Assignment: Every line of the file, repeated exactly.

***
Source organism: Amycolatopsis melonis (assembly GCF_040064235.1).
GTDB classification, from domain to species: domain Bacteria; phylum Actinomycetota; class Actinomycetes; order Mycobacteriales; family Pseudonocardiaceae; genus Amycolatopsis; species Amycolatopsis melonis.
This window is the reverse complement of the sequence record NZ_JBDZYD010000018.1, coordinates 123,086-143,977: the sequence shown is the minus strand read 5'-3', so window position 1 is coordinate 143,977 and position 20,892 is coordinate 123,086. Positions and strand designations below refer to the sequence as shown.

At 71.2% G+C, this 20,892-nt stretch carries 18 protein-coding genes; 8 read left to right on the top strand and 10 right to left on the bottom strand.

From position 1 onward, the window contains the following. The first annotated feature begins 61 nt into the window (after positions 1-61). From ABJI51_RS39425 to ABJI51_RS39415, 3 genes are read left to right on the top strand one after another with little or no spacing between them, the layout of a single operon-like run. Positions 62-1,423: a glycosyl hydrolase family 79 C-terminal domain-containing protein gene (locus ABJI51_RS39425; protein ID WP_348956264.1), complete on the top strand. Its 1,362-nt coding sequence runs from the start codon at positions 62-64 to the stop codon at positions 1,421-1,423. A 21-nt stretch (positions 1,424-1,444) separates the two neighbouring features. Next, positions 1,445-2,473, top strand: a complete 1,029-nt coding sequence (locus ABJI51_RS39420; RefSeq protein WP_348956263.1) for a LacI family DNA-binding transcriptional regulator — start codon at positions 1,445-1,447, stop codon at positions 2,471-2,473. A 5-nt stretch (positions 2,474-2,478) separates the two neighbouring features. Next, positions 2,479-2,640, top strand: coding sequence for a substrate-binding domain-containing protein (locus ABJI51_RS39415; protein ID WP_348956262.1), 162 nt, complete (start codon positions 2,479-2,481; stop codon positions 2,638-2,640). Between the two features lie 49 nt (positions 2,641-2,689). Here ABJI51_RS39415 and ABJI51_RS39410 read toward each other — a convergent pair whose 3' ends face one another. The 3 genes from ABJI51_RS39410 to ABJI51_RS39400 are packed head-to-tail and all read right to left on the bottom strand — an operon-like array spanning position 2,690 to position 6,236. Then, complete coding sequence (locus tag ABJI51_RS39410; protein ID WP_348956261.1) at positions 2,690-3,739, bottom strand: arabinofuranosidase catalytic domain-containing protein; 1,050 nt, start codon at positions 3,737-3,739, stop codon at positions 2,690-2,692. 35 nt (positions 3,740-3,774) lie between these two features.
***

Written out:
Source organism: Amycolatopsis melonis (assembly GCF_040064235.1).
GTDB classification, from domain to species: domain Bacteria; phylum Actinomycetota; class Actinomycetes; order Mycobacteriales; family Pseudonocardiaceae; genus Amycolatopsis; species Amycolatopsis melonis.
This window is the reverse complement of the sequence record NZ_JBDZYD010000018.1, coordinates 123,086-143,977: the sequence shown is the minus strand read 5'-3', so window position 1 is coordinate 143,977 and position 20,892 is coordinate 123,086. Positions and strand designations below refer to the sequence as shown.

At 71.2% G+C, this 20,892-nt stretch carries 18 protein-coding genes; 8 read left to right on the top strand and 10 right to left on the bottom strand.

From position 1 onward, the window contains the following. The first annotated feature begins 61 nt into the window (after positions 1-61). From ABJI51_RS39425 to ABJI51_RS39415, 3 genes are read left to right on the top strand one after another with little or no spacing between them, the layout of a single operon-like run. Positions 62-1,423: a glycosyl hydrolase family 79 C-terminal domain-containing protein gene (locus ABJI51_RS39425; protein ID WP_348956264.1), complete on the top strand. Its 1,362-nt coding sequence runs from the start codon at positions 62-64 to the stop codon at positions 1,421-1,423. A 21-nt stretch (positions 1,424-1,444) separates the two neighbouring features. Next, positions 1,445-2,473, top strand: a complete 1,029-nt coding sequence (locus ABJI51_RS39420; RefSeq protein WP_348956263.1) for a LacI family DNA-binding transcriptional regulator — start codon at positions 1,445-1,447, stop codon at positions 2,471-2,473. A 5-nt stretch (positions 2,474-2,478) separates the two neighbouring features. Next, positions 2,479-2,640, top strand: coding sequence for a substrate-binding domain-containing protein (locus ABJI51_RS39415; protein ID WP_348956262.1), 162 nt, complete (start codon positions 2,479-2,481; stop codon positions 2,638-2,640). Between the two features lie 49 nt (positions 2,641-2,689). Here ABJI51_RS39415 and ABJI51_RS39410 read toward each other — a convergent pair whose 3' ends face one another. The 3 genes from ABJI51_RS39410 to ABJI51_RS39400 are packed head-to-tail and all read right to left on the bottom strand — an operon-like array spanning position 2,690 to position 6,236. Then, complete coding sequence (locus tag ABJI51_RS39410; protein ID WP_348956261.1) at positions 2,690-3,739, bottom strand: arabinofuranosidase catalytic domain-containing protein; 1,050 nt, start codon at positions 3,737-3,739, stop codon at positions 2,690-2,692. 35 nt (positions 3,740-3,774) lie between these two features.